Most poisonings can't be blamed on dog, cat food
News reports indicate that a huge recall of pet food -- dozens of brands manufactured by a Canadian firm -- may have been caused by rat poison applied to wheatfields in China.
The poison, Aminopterin, is not approved for use in the United States, but as a substance that can suppress the immune system, is widely used in chemotherapy.
Officials think it made its way into the dog and cat food through wheat gluten -- the manufacturer recently changed suppliers of the substance.
Despite the major recall, and other recent recalls of human food products such as spinach with e coli and peanut butter with salmonella, our nation's food supply is overwhelmingly safe.
A much bigger threat is poisoning by common substances around the house.
In fact, according to experts, approximately 1 million children under the age of 5 are exposed to poisonous substances each year.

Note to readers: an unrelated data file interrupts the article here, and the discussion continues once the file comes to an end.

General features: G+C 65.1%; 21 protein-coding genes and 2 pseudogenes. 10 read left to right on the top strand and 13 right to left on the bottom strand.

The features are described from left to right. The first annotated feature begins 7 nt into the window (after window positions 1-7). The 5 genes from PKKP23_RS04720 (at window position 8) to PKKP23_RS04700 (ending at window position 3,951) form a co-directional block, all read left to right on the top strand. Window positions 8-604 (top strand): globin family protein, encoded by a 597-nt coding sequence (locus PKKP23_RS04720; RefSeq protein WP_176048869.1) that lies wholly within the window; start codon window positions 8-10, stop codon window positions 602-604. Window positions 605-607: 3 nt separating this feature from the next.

To point out the danger, March 18-24 is National Poison Prevention Week, and the Nebraska Regional Poison Center in Omaha is urging Nebraskans to call whenever they suspect someone has been exposed to a poison.
Not only can they obtain important information quickly, they may be able to avoid a costly trip to the emergency. In many cases, poison center staff will be able to provide advice on home treatment and instruct parents to watch the child at home.
In fact, the center estimates that its services saved patients about $22 million in healthcare costs last year.
That's no excuse not to exercise every caution, such as keeping household chemicals locked up and keeping medication in childproof containers.
But keep the Nebraska Regional Poison Center's telephone number handy: (800) 222-1222. If you ever need it, you'll be glad you did.